16 Slide C3-16 Nondeductible Items Meals & Entertainment [IRC §274] 50% disallowed [IRC §274(n)] Entertainment tickets and skyboxes limits [IRC §274(l)] Other limitations and disallowances

17 Slide C3-17 Nondeductible Items Excess officers compensation [IRC §162(m)] Applies only to publicly held corporations No deduction allowed for compensation in excess of $1,000,000 for “covered employees” Exception for “performance-based” compensation

18 Slide C3-18 Nondeductible Items Start-Up Expenditures Definition [IRC §195(c)] General rule: No deduction allowed [IRC §195(a)] Election to amortize [IRC §195(b)] If the election is not made properly, expenses cannot be deducted until the corporation is liquidated

19 Slide C3-19 Example 5: Start-Up Expenditures New Corporation was formed on March 1, 2006 and began doing business on April 25, The corporation incurred start-up expenditures (including depreciation, rent expense and employee compensation incurred during the training period before the corporation opened for business) of $52,000. If a proper election is not made in the first year tax return, none of the $52,000 is deductible until the business is liquidated

20 Slide C3-20 Example 5: Start-Up Expenditures If a proper election is made under IRC §195(b) for the first tax year, expenses can be deducted as follows: 2006: 3,000 + (52,000 – 3,000) x 9/180 = $5, : (52,000 – 3,000) x 12/180 = $3, through 2020: $3, : (52,000 – 3,000) x 3/180 = $812

21 Slide C3-21 Nondeductible Items Organizational Expenditures Definition [IRC §248(b) and Reg. § (b)(2)] General rule: No deduction allowed [IRC §248(a)] Election to amortize [IRC §248(a)] If the election is not made properly, expenses cannot be deducted until the corporation is liquidated

22 Slide C3-22 Example 6: Organizational Expenditures New Corporation was formed on March 1, 2006 and began doing business on April 25, The corporation incurred organizational expenditures of $25,000. If a proper election is not made in the first year tax return, none of the $25,000 is deductible until the corporation is liquidated

23 Slide C3-23 Example 6: Organizational Expenditures If a proper election is made under IRC §248(a) in the first tax year, expenses can be deducted as follows: 2006: 5,000 + (25,000 – 5,000) x 9/180 = $6, : (25,000 – 5,000) x 12/180 = $1, through 2020: $1, : (25,000 – 5,000) x 3/180 = $338

24 Charitable Contributions

25 Slide C3-25 Charitable Contributions Charitable contributions are generally deducted in the year paid [IRC §170(a)(1)] Under IRC §170(a)(2), accrual basis corporation may elect to deduct contributions in the year accrued if Authorized by BOD during the year and Paid by the 15 th day of third month after year-end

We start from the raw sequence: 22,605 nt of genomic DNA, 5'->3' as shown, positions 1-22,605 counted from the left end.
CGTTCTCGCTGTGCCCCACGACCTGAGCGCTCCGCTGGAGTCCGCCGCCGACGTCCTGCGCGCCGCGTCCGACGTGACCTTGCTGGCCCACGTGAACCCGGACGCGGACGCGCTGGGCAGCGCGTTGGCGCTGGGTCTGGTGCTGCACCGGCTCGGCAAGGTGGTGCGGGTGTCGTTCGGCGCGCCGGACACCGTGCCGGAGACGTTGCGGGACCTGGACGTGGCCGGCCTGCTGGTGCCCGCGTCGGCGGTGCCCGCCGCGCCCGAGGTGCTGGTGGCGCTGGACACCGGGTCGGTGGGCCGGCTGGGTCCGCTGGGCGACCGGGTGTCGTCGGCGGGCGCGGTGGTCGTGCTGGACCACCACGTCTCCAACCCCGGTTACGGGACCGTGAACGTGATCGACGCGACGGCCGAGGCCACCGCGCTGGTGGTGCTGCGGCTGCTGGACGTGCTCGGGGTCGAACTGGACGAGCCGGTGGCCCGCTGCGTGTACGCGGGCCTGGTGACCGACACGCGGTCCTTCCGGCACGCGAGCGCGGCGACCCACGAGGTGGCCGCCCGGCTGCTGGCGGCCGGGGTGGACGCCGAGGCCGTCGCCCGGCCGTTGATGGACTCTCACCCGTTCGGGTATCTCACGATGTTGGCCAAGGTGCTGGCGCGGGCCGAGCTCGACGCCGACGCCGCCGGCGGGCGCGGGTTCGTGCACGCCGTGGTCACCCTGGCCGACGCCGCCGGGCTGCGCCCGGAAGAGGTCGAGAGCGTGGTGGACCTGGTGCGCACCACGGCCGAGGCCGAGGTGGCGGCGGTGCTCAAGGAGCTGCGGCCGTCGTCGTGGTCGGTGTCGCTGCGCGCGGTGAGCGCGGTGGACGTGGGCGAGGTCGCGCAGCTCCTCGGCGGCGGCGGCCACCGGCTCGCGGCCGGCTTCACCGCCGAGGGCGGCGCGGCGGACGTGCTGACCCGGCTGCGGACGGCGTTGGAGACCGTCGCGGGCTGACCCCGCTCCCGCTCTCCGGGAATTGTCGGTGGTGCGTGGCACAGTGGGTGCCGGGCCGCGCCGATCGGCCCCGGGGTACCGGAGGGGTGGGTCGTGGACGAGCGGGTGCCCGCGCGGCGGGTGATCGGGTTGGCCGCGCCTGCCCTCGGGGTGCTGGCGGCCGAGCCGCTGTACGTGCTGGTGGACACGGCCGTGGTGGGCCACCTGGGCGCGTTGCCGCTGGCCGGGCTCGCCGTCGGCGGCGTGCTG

26 Slide C3-26 Charitable Contributions Deductions for property contributions are generally based on FMV with several exceptions: Deduction for ordinary income or STCG property is generally limited to basis [IRC §170(e)(1)(A)] Deduction for tangible personal property put to an unrelated use is limited to basis [IRC §170(e)(1)(B)(i)] Deduction for patents and other intangibles is limited to basis (new law) [IRC §170(e)(1)(B)(iii)] Special rules for contributions of: Certain inventory and other property [IRC §170(e)(3)] Scientific property used for research [IRC §170(e)(4)] Computers for education [IRC §170(e)(6)]

27 Slide C3-27 Charitable Contributions Limitation: Deduction in any tax year is limited to 10% of taxable income calculated before loss carrybacks, dividends-received deductions, and charitable contributions [IRC §170(b)(2)] and before taking the IRC §199 deduction Excess contributions carry forward for 5 years [IRC §170(d)(2)]

28 Slide C3-28 Example 7: Charitable Contributions The XYZ Corporation has a $55,000 tax net operating loss carryforward from last year. In addition, the corporation reported the following income and expenses in its financial statements for the current year: Operating income $1,800,000 Dividend income (15% owned companies) 175,000 Charitable contributions (300,000) Net income before taxes per books $1,675,000

29 Slide C3-29 Example 7: Charitable Contributions Assuming the operating income and dividend income is the same for tax and book purposes, what is the corporation’s charitable contributions deduction for the current year? Answer: Pre-tax book income $1,675,000 Add back contributions 300,000 Less: NOL carryforward (55,000) Total $1,920,000 Limitation (10%) $192,000 Deduction allowed Carryover to next year is $108,000